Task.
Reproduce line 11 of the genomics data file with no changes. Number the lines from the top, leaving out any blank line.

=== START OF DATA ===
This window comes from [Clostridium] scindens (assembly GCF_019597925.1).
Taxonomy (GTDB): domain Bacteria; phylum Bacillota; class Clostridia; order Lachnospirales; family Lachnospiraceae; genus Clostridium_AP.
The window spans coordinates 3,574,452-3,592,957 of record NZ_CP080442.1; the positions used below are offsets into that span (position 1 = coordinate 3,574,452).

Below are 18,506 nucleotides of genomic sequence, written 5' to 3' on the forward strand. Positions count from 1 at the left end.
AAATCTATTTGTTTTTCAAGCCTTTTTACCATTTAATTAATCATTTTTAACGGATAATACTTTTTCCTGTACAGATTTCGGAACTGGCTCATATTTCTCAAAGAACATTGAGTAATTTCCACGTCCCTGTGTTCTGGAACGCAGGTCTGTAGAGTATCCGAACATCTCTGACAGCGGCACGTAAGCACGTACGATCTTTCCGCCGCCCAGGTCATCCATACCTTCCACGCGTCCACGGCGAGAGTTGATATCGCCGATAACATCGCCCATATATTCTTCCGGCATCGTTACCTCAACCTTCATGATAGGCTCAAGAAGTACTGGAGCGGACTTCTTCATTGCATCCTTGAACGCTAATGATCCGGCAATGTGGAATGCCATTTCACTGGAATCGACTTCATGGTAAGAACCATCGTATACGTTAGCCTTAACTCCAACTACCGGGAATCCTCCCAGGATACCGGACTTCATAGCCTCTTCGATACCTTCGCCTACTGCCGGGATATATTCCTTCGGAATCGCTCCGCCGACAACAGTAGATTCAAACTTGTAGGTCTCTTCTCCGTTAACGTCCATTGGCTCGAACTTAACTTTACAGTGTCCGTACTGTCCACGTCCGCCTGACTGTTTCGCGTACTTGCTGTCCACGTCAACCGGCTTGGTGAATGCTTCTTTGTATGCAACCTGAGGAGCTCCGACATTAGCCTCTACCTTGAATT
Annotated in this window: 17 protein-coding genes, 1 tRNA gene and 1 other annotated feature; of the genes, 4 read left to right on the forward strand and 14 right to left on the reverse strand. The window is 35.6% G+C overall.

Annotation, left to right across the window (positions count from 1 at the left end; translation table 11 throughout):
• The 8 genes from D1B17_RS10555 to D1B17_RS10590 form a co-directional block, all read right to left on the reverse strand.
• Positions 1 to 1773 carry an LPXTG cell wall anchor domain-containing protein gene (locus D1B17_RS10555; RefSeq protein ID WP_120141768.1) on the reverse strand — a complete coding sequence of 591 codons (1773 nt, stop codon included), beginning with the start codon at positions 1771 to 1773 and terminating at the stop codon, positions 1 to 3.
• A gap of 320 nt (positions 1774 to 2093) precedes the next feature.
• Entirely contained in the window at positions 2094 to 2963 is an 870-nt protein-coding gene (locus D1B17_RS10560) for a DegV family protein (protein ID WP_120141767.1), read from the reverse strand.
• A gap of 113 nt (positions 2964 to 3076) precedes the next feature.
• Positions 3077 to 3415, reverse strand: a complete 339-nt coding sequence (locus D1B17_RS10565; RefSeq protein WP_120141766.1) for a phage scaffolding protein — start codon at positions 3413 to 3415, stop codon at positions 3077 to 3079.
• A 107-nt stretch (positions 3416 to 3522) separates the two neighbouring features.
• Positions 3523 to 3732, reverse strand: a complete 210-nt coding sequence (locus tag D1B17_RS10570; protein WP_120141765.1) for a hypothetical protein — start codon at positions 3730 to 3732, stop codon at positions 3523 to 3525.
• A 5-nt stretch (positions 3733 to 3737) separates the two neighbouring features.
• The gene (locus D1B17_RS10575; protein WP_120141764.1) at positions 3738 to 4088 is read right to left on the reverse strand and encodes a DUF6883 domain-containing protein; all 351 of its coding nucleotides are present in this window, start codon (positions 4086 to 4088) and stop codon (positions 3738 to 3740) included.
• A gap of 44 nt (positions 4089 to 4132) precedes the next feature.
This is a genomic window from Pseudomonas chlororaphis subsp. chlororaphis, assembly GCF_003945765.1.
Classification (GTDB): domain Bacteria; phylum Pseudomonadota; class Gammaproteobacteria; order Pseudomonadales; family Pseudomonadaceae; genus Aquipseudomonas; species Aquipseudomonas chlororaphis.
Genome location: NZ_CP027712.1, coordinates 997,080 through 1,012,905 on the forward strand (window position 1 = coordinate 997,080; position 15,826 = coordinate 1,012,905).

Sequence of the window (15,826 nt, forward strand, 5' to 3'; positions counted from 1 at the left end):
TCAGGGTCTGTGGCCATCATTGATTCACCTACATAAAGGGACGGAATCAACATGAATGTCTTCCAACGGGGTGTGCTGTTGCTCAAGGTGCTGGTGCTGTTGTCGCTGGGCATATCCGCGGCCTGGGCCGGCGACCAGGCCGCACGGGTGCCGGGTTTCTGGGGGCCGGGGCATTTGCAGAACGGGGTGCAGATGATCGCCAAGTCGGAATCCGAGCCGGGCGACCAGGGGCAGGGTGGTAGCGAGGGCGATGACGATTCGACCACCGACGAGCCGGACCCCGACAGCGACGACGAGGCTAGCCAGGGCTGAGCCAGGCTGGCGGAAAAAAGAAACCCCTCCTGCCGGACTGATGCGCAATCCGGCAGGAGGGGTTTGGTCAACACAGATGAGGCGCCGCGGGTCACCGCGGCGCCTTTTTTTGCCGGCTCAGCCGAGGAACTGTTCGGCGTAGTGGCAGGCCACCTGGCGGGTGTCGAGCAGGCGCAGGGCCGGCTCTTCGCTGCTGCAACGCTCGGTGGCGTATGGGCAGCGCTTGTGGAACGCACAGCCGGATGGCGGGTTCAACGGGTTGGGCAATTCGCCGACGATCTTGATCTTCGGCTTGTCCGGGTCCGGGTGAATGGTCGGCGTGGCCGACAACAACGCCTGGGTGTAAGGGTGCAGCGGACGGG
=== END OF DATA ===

• Entirely contained in the window at positions 2094 to 2963 is an 870-nt protein-coding gene (locus D1B17_RS10560) for a DegV family protein (protein ID WP_120141767.1), read from the reverse strand.